Since users cannot remember each and every feature you might want to ask in a survey, their answers may not be reliable, or you may have removed specific questions entirely.
With a microsurvey, you can ask more specific questions, without annoying the user.
Since you can already have a survey pop up after the user used the specific feature, there’s no harm in asking the question.
This is helpful, because some users may have a certain problem with a specific feature, but they may not want to contact you for a tiny problem. Asking them about this very specific feature may give them the chance to speak up, and thus you can avoid the possibility of churn bit by bit.
Every little effort counts!
4- You can collect data more and faster
If we remember the statistics real quickly, only 28 out of 100 surveys are viewed by the user.
Let’s say you are a relatively big company, and you need at least 100 completed surveys to take action on a specific problem. That means sending a lot more surveys and remember, not all the survey takers are unbiased, and most of them don’t really point out the actual problem.
With microsurveys, you not only get to understand the problem more specifically, but you also get way more answers.
Besides, you don’t have to wait for a whole survey to be completed to focus on a specific problem, so, you get your answers faster too.
5- You can segment users easily
One of the best but overlooked features of microsurveys is how highly targeted they are.
When you use user surveys sent via email, you can make sure to send some surveys to some specific customers and all, but it’s hard to keep track, besides, some customers don’t use each and every feature.
With microsurveys, you get to segment users and send surveys accordingly.
For example, the feedback from a user who used a feature once and that of a user that frequently uses it are not the same. With microsurveys, you get to know the difference and act accordingly.
At this point, it must be pretty clear that microsurveys can do a lot more than emailed user surveys.
But what exactly can they do?
Work is digital and remote now, so how do I collect feedback?
You could be reading this from your home, from the nearest coffee shop, or from the beachside (🤫 we all did it).
And. we all know that all users are looking for the fastest and easiest way in-and-out of anything nowadays – including your product.
The same goes for feedback.
Not everyone is comfortable with sharing what they want to say on a long google form or through long customer success calls.
We made this process easier for both you and your users.
UserGuiding now offers advanced (but easy-to-use) surveying capabilities.
With UserGuiding, you can not only onboard and engage new and existing users faster and easier, but you can also collect any kind of feedback and conduct any kind of survey easily.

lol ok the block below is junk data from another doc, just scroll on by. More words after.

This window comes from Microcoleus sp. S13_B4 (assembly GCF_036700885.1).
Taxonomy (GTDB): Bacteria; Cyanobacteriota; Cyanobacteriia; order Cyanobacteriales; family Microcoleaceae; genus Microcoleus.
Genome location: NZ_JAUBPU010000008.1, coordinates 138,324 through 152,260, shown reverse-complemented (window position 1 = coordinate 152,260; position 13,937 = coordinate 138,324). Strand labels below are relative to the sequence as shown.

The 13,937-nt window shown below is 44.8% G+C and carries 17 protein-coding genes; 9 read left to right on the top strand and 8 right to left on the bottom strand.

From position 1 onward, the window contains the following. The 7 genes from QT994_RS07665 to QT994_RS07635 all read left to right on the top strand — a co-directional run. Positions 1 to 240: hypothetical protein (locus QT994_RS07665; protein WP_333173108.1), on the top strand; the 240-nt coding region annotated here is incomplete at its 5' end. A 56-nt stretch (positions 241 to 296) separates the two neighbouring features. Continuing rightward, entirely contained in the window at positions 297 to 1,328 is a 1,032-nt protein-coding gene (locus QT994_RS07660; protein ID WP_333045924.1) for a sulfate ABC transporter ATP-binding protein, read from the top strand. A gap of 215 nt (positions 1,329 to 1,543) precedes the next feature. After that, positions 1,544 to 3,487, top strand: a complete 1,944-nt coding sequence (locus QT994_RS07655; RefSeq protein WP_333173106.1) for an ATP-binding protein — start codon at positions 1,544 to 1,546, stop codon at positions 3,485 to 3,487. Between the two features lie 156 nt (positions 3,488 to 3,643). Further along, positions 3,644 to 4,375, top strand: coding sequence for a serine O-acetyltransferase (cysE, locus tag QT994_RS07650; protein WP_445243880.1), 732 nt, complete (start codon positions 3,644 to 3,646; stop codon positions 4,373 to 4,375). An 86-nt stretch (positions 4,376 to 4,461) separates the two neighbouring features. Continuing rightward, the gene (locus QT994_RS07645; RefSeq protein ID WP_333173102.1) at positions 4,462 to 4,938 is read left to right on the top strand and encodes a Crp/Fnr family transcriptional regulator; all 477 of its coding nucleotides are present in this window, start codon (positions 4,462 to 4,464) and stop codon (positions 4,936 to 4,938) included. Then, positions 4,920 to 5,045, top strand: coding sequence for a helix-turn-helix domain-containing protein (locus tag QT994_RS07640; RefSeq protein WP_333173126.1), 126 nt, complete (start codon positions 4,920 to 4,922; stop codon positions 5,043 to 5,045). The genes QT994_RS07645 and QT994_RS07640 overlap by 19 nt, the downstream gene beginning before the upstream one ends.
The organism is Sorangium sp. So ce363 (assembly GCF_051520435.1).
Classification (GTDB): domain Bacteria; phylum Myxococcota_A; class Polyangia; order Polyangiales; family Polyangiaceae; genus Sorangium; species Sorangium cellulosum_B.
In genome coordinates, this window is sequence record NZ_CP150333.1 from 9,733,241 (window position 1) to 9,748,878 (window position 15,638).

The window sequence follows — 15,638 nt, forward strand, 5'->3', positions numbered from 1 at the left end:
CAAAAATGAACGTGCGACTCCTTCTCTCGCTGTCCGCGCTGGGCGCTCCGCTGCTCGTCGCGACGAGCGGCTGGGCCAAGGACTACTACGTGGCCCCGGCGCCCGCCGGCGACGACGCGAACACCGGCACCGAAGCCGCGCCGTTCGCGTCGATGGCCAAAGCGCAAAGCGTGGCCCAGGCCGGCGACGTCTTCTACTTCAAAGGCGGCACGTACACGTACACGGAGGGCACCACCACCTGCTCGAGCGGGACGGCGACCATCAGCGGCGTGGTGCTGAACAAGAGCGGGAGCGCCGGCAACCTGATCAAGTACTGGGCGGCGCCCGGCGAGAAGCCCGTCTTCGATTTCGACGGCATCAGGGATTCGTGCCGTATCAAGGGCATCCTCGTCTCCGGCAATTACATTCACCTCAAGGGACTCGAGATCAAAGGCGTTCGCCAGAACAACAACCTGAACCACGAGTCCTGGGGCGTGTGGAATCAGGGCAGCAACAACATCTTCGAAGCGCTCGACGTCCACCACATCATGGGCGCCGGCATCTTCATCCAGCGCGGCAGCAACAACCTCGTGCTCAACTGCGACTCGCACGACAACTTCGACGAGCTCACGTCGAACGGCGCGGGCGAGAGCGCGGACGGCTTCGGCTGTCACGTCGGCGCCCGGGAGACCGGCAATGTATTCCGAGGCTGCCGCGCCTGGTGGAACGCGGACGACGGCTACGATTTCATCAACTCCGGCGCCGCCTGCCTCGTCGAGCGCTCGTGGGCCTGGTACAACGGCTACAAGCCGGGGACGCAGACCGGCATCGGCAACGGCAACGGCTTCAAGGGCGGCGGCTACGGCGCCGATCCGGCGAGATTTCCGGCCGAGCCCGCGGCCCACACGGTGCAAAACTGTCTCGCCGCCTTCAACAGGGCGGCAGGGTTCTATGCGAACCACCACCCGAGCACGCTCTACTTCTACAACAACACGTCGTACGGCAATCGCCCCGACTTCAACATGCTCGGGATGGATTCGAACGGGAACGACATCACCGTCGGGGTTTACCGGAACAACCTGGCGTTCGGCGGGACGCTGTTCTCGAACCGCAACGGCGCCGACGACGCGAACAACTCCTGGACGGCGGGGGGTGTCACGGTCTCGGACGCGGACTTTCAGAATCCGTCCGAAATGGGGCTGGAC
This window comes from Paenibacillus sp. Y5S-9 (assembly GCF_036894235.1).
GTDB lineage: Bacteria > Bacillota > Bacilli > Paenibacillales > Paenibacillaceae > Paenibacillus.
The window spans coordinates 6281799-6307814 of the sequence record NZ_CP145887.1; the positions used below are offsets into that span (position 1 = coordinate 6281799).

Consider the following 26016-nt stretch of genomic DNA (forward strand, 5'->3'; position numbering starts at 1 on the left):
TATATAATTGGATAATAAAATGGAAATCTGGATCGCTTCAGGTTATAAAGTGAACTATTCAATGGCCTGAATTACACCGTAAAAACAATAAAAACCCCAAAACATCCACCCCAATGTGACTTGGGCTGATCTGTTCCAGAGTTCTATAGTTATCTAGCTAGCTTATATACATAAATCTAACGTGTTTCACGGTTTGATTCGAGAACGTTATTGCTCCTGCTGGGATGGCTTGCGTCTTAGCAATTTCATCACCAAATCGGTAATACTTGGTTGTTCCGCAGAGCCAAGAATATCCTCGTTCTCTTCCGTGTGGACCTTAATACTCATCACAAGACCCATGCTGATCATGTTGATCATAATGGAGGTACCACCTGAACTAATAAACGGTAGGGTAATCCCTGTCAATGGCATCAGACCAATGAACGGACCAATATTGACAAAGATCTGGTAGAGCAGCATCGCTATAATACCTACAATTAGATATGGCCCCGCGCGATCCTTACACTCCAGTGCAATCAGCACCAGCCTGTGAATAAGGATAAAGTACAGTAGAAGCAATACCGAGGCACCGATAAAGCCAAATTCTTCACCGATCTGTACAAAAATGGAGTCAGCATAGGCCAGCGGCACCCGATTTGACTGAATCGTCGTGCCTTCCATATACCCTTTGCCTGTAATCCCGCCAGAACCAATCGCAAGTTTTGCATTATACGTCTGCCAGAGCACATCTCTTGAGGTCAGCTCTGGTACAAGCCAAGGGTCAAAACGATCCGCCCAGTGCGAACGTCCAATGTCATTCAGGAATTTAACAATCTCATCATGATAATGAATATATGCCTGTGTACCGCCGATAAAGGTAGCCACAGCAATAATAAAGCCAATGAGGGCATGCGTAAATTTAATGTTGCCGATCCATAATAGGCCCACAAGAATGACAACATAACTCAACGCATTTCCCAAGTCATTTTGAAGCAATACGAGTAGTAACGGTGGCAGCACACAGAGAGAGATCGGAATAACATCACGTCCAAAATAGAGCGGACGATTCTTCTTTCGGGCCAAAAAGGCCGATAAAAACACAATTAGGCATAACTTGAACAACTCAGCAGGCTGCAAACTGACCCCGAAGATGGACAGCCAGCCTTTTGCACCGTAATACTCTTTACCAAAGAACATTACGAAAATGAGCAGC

Do you need how your users found the new feature?
Ask them through UserGuiding’s star rating survey, or thumbs up-down survey, along with a feedback question.
Do you need to know how satisfied they are with the initial user journey and onboarding?
Let them rate it through 1-5, 1-10, or multiple choice surveys right on the tab they have open.
Make the questions and the feedback system accessible everywhere, on their onboarding checklist, on the resource center, or directly on the screen.
UserGuiding’s price starts from $89/month for all features and fast customer support.
Microsurveys vary a lot in where they appear, how they appear, and why they appear. Plus, there are tons of ways and forms you can ask the questions. There are so many types, but today we will focus on the 4 types of microsurvey that you most probably came across at some point.
- NPS microsurveys (Net Promoter Score)
- Welcome Screen microsurveys
- Information collection microsurveys
- Customer Exit microsurveys
1- NPS Microsurveys
NPS microsurveys are probably the most common microsurveys ever, and probably the most important too.
It gives you an overall look at the performance of your product and your business with a brilliant question:
“How likely it is for you to recommend us to a friend or a colleague?”
It only takes users a few seconds to complete, so the reply rate is usually high.
It also takes you a few minutes to set up if you’re using the right tool.
With UserGuiding, you can create and publish an NPS survey in minutes and get answers and see your score immediately.
It doesn’t require any coding and is free to start, which also comes with various other features such as product tours and in-app messages.
2- Welcome Screen Microsurveys
You must have come across a software or app that asks you “what are you using our product for?” or “what are your interests?”, well, that is a welcome screen microsurvey.